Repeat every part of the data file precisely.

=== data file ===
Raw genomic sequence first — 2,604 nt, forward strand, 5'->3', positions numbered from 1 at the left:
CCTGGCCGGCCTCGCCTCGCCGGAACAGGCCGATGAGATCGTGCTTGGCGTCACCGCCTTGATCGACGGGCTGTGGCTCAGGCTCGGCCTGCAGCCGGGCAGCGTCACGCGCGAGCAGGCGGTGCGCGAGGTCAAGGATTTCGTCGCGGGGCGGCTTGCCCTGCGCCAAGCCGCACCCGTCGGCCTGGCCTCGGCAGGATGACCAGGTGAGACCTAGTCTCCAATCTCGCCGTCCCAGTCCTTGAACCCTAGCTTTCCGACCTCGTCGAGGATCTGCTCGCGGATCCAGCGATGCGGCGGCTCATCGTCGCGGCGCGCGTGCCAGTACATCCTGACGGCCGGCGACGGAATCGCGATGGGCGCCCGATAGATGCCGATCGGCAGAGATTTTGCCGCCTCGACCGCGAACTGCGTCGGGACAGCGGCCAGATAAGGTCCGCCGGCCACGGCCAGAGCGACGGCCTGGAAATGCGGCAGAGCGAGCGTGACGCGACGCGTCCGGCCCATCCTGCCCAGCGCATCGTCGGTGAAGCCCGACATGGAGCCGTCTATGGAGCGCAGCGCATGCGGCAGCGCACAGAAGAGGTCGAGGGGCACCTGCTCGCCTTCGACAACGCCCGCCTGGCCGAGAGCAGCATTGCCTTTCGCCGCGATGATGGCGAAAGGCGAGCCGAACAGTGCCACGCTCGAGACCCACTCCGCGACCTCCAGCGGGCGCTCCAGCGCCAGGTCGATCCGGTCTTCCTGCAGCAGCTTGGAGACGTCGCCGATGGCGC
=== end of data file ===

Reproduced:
Raw genomic sequence first — 2,604 nt, forward strand, 5'->3', positions numbered from 1 at the left:
CCTGGCCGGCCTCGCCTCGCCGGAACAGGCCGATGAGATCGTGCTTGGCGTCACCGCCTTGATCGACGGGCTGTGGCTCAGGCTCGGCCTGCAGCCGGGCAGCGTCACGCGCGAGCAGGCGGTGCGCGAGGTCAAGGATTTCGTCGCGGGGCGGCTTGCCCTGCGCCAAGCCGCACCCGTCGGCCTGGCCTCGGCAGGATGACCAGGTGAGACCTAGTCTCCAATCTCGCCGTCCCAGTCCTTGAACCCTAGCTTTCCGACCTCGTCGAGGATCTGCTCGCGGATCCAGCGATGCGGCGGCTCATCGTCGCGGCGCGCGTGCCAGTACATCCTGACGGCCGGCGACGGAATCGCGATGGGCGCCCGATAGATGCCGATCGGCAGAGATTTTGCCGCCTCGACCGCGAACTGCGTCGGGACAGCGGCCAGATAAGGTCCGCCGGCCACGGCCAGAGCGACGGCCTGGAAATGCGGCAGAGCGAGCGTGACGCGACGCGTCCGGCCCATCCTGCCCAGCGCATCGTCGGTGAAGCCCGACATGGAGCCGTCTATGGAGCGCAGCGCATGCGGCAGCGCACAGAAGAGGTCGAGGGGCACCTGCTCGCCTTCGACAACGCCCGCCTGGCCGAGAGCAGCATTGCCTTTCGCCGCGATGATGGCGAAAGGCGAGCCGAACAGTGCCACGCTCGAGACCCACTCCGCGACCTCCAGCGGGCGCTCCAGCGCCAGGTCGATCCGGTCTTCCTGCAGCAGCTTGGAGACGTCGCCGATGGCGC